Bill Holm is a brilliant poet and essayist from southwestern Minnesota. His book called "Box Elder Bug Variations" is a favorite of mine. I think of it today because the annual box elder bug invasion has begun. Bugs by the thousands have converged on our front porch, looking (apparently) for someplace to hunker down for the winter.
The story, which may be apocryphal, is that Holm, teaching at Southwest Minnesota State University, got disgusted with the poems his students were writing, in part because the students were trying too hard to be profound -- choosing weighty subjects like love and death and beauty and war. Holm was in mid-rant when a box elder bug crawled across his desk. He said he could write a great poem about a goddamn box elder bug. And, by gum, he did. It turned into a whole book of poems.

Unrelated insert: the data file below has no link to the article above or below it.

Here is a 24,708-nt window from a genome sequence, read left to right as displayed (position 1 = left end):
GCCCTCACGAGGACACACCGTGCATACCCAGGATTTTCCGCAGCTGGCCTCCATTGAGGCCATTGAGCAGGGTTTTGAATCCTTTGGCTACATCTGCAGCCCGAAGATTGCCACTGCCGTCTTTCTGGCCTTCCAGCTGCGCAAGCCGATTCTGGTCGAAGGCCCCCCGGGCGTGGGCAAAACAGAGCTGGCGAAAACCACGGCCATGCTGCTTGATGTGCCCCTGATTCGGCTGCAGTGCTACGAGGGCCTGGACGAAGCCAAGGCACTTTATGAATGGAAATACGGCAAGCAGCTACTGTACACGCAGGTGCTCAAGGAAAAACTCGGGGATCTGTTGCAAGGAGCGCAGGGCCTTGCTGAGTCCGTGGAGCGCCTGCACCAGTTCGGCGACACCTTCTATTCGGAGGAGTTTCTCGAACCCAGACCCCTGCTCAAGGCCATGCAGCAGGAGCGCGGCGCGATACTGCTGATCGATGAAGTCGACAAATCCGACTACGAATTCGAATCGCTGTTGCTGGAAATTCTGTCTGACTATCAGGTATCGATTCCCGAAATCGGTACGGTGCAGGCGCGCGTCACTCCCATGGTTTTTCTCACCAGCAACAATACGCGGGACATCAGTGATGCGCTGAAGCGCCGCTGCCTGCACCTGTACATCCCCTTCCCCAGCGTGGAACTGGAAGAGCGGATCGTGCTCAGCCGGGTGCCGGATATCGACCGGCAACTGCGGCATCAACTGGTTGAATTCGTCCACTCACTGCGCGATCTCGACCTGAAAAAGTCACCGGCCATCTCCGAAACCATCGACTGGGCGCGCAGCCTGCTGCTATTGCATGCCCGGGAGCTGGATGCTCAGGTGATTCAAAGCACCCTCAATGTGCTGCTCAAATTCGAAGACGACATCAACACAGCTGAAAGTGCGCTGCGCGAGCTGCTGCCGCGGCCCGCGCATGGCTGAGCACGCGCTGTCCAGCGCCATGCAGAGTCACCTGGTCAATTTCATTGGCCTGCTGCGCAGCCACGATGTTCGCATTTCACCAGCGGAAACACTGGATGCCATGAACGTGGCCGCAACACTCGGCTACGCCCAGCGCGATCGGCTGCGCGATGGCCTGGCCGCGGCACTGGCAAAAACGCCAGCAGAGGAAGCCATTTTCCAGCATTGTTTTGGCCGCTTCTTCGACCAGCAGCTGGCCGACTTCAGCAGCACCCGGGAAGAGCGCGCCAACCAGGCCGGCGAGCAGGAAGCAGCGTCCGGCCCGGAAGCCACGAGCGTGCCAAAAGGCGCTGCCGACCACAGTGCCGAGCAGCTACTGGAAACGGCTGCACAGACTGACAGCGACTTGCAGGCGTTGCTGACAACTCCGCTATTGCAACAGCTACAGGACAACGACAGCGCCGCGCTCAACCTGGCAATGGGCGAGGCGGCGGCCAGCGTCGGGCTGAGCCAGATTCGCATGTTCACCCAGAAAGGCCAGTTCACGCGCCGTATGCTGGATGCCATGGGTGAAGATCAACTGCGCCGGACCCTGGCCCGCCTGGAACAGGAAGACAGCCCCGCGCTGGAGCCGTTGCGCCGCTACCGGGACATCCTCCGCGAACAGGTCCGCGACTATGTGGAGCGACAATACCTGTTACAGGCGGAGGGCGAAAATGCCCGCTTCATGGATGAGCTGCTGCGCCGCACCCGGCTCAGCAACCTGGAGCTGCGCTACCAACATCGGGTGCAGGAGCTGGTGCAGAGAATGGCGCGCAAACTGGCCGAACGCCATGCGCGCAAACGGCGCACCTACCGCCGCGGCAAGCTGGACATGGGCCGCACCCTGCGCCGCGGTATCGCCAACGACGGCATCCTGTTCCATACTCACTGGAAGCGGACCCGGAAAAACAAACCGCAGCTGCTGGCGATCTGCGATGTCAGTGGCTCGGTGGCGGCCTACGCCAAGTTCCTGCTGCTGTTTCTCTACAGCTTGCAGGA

Here's my favorite.
THOUGH DIFFICULT, IT IS POSSIBLE TO KILL BOXELDER BUGS. IF YOU ARE INTERESTED, YOU MIGHT TRY THIS METHOD
Take two bricks.
Creep deliberately up
Behind the boxelder bug,
Being careful not to sing --
This will alert him.
In a graceful flowing gesture,
Something like a golf swing
Or reaching for your lover in the dark,
Gather up the boxelder bug
On the surface of the left brick
Bringing the right brick
At the same time firmly down
Together with the left brick.
There will be loud crashing,
Like broken cymbals,
Maybe a breaking of brick, and
If you are not careful,
Your own voice rising.
When the brick dust has settled
And you have examined your own hands
Carefully, You will not see the boxelder bug.
There is a small hole in the brick
And he he is exploring it,
Calmly, like a millionaire
In an antique shop.
Holm is is one of a small cabal of writers and raconteurs from southwestern Minnesota (Montevideo, Minneota, Luvern) . Verlyn Klinkenborg is one. Another is Howard Mohr. Tomorrow, a selection from Mohr's "How to Tell a Tornado."